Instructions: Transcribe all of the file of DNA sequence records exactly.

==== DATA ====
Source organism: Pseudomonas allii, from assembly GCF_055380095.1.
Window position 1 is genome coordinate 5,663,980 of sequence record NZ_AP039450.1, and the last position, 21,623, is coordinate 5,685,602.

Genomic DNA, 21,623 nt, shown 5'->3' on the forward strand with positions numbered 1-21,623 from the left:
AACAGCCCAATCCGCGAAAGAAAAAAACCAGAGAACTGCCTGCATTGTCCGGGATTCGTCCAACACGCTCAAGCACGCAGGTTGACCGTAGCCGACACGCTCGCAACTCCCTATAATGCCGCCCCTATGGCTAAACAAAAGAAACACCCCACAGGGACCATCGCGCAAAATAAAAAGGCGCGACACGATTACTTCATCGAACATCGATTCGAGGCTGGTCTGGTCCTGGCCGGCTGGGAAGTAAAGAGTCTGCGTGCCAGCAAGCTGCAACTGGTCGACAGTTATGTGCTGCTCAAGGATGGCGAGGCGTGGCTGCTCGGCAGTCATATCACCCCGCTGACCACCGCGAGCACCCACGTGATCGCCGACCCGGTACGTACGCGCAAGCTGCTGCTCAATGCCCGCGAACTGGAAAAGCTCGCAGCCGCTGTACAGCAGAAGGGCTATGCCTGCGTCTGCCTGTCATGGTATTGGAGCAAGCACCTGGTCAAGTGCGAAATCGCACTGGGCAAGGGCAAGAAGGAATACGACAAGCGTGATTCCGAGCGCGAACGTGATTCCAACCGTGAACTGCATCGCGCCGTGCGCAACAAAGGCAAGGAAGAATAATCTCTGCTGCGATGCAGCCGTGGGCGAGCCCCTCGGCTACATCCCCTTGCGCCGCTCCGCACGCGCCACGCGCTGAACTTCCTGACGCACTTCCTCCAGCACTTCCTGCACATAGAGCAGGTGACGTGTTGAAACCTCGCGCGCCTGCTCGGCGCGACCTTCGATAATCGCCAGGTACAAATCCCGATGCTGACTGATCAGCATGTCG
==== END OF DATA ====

Source organism: Pseudomonas allii, from assembly GCF_055380095.1.
Window position 1 is genome coordinate 5,663,980 of sequence record NZ_AP039450.1, and the last position, 21,623, is coordinate 5,685,602.

Genomic DNA, 21,623 nt, shown 5'->3' on the forward strand with positions numbered 1-21,623 from the left:
AACAGCCCAATCCGCGAAAGAAAAAAACCAGAGAACTGCCTGCATTGTCCGGGATTCGTCCAACACGCTCAAGCACGCAGGTTGACCGTAGCCGACACGCTCGCAACTCCCTATAATGCCGCCCCTATGGCTAAACAAAAGAAACACCCCACAGGGACCATCGCGCAAAATAAAAAGGCGCGACACGATTACTTCATCGAACATCGATTCGAGGCTGGTCTGGTCCTGGCCGGCTGGGAAGTAAAGAGTCTGCGTGCCAGCAAGCTGCAACTGGTCGACAGTTATGTGCTGCTCAAGGATGGCGAGGCGTGGCTGCTCGGCAGTCATATCACCCCGCTGACCACCGCGAGCACCCACGTGATCGCCGACCCGGTACGTACGCGCAAGCTGCTGCTCAATGCCCGCGAACTGGAAAAGCTCGCAGCCGCTGTACAGCAGAAGGGCTATGCCTGCGTCTGCCTGTCATGGTATTGGAGCAAGCACCTGGTCAAGTGCGAAATCGCACTGGGCAAGGGCAAGAAGGAATACGACAAGCGTGATTCCGAGCGCGAACGTGATTCCAACCGTGAACTGCATCGCGCCGTGCGCAACAAAGGCAAGGAAGAATAATCTCTGCTGCGATGCAGCCGTGGGCGAGCCCCTCGGCTACATCCCCTTGCGCCGCTCCGCACGCGCCACGCGCTGAACTTCCTGACGCACTTCCTCCAGCACTTCCTGCACATAGAGCAGGTGACGTGTTGAAACCTCGCGCGCCTGCTCGGCGCGACCTTCGATAATCGCCAGGTACAAATCCCGATGCTGACTGATCAGCATGTCG